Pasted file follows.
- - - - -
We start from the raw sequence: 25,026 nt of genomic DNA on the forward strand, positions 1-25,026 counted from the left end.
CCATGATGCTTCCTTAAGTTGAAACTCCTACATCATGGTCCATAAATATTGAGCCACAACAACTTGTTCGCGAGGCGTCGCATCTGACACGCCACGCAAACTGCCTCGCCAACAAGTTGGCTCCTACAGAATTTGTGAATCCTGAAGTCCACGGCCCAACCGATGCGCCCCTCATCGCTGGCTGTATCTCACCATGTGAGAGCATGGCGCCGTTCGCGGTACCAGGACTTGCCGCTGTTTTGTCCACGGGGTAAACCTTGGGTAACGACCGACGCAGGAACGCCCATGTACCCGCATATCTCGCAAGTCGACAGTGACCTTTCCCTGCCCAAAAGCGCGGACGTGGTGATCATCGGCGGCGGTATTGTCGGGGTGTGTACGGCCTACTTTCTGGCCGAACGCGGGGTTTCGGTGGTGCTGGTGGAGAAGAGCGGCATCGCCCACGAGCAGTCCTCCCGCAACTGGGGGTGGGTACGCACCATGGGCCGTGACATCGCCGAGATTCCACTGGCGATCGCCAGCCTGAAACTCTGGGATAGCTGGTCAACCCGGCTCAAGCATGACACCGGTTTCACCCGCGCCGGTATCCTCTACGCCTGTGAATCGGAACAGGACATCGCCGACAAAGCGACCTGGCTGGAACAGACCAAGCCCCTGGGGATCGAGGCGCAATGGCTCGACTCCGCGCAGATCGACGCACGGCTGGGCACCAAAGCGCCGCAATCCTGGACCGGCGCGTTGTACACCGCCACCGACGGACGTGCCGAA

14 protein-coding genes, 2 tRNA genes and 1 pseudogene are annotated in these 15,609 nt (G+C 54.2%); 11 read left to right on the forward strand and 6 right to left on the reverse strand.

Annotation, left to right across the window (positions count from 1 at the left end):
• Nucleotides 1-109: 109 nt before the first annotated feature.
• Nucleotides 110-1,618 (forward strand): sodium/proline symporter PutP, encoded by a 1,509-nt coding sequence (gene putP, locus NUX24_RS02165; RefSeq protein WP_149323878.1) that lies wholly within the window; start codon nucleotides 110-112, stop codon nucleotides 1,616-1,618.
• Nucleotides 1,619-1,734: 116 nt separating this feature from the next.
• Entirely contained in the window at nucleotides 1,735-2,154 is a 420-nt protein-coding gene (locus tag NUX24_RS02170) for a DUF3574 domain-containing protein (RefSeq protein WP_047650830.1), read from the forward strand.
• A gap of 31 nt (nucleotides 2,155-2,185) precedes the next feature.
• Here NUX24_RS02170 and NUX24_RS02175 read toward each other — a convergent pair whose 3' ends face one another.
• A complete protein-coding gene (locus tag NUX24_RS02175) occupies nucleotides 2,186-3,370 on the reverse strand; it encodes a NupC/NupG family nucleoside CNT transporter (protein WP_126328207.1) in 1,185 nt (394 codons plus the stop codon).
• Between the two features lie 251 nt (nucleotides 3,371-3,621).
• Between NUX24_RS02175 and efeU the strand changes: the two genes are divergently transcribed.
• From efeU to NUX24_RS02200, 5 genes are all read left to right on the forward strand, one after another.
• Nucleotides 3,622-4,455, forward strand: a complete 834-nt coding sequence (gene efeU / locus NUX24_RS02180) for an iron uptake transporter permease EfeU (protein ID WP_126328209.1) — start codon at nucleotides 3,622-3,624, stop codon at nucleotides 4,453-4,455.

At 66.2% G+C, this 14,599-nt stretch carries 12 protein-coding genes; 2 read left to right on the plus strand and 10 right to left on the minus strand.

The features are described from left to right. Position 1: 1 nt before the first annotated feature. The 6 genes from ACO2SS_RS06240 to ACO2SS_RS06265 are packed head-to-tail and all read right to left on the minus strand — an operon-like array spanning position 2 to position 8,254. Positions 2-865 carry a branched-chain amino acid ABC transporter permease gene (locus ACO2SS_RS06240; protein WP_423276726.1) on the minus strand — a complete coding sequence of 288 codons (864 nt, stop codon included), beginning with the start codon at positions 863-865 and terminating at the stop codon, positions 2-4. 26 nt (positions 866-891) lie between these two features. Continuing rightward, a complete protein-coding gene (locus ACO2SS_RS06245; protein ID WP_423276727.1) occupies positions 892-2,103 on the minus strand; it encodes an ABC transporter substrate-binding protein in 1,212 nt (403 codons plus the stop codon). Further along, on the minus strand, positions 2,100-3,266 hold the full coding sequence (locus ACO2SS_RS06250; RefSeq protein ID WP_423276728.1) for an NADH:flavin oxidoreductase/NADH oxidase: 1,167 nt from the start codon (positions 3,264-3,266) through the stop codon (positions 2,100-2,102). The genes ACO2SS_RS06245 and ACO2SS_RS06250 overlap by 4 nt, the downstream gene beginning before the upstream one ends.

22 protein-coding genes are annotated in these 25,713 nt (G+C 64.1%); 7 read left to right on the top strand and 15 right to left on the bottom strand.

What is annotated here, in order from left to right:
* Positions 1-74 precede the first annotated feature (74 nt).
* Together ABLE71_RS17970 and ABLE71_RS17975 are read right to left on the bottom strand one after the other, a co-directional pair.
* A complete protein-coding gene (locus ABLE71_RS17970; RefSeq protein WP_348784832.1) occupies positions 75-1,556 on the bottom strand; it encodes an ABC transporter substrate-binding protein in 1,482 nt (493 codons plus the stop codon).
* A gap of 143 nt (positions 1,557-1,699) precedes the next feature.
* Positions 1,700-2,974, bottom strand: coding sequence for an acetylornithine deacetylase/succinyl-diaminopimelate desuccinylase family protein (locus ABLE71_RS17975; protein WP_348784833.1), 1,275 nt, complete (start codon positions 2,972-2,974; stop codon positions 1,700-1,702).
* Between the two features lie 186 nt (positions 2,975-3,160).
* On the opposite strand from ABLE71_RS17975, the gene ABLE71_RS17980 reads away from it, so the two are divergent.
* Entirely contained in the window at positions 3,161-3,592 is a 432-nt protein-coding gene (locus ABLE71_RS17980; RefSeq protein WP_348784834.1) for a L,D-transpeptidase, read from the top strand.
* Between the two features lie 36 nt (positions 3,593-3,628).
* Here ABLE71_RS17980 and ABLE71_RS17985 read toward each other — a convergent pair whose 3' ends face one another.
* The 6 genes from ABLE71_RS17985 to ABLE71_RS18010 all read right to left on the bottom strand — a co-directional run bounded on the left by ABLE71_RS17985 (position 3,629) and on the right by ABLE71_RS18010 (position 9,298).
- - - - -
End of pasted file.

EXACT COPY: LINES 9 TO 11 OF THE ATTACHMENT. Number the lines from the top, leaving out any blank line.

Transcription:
• A gap of 31 nt (nucleotides 2,155-2,185) precedes the next feature.
• Here NUX24_RS02170 and NUX24_RS02175 read toward each other — a convergent pair whose 3' ends face one another.
• A complete protein-coding gene (locus tag NUX24_RS02175) occupies nucleotides 2,186-3,370 on the reverse strand; it encodes a NupC/NupG family nucleoside CNT transporter (protein WP_126328207.1) in 1,185 nt (394 codons plus the stop codon).